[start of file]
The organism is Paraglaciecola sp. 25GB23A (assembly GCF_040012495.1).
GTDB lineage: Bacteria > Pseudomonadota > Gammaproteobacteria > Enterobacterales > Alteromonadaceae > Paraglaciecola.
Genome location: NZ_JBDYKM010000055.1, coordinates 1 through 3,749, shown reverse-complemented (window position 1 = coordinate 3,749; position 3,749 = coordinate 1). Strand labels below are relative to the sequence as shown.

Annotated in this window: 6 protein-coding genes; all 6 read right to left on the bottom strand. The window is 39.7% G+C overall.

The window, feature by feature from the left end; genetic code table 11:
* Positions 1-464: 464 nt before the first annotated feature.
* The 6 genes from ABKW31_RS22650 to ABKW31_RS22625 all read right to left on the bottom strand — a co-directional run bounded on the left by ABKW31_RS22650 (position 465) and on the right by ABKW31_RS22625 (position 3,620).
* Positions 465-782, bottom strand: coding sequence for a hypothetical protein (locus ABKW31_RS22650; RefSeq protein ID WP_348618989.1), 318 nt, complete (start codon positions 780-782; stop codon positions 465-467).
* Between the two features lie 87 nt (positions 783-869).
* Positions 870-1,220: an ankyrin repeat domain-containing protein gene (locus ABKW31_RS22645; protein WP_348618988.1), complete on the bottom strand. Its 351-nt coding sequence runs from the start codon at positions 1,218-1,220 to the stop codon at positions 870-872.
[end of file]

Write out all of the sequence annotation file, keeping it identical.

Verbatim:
The organism is Paraglaciecola sp. 25GB23A (assembly GCF_040012495.1).
GTDB lineage: Bacteria > Pseudomonadota > Gammaproteobacteria > Enterobacterales > Alteromonadaceae > Paraglaciecola.
Genome location: NZ_JBDYKM010000055.1, coordinates 1 through 3,749, shown reverse-complemented (window position 1 = coordinate 3,749; position 3,749 = coordinate 1). Strand labels below are relative to the sequence as shown.

Annotated in this window: 6 protein-coding genes; all 6 read right to left on the bottom strand. The window is 39.7% G+C overall.

The window, feature by feature from the left end; genetic code table 11:
* Positions 1-464: 464 nt before the first annotated feature.
* The 6 genes from ABKW31_RS22650 to ABKW31_RS22625 all read right to left on the bottom strand — a co-directional run bounded on the left by ABKW31_RS22650 (position 465) and on the right by ABKW31_RS22625 (position 3,620).
* Positions 465-782, bottom strand: coding sequence for a hypothetical protein (locus ABKW31_RS22650; RefSeq protein ID WP_348618989.1), 318 nt, complete (start codon positions 780-782; stop codon positions 465-467).
* Between the two features lie 87 nt (positions 783-869).
* Positions 870-1,220: an ankyrin repeat domain-containing protein gene (locus ABKW31_RS22645; protein WP_348618988.1), complete on the bottom strand. Its 351-nt coding sequence runs from the start codon at positions 1,218-1,220 to the stop codon at positions 870-872.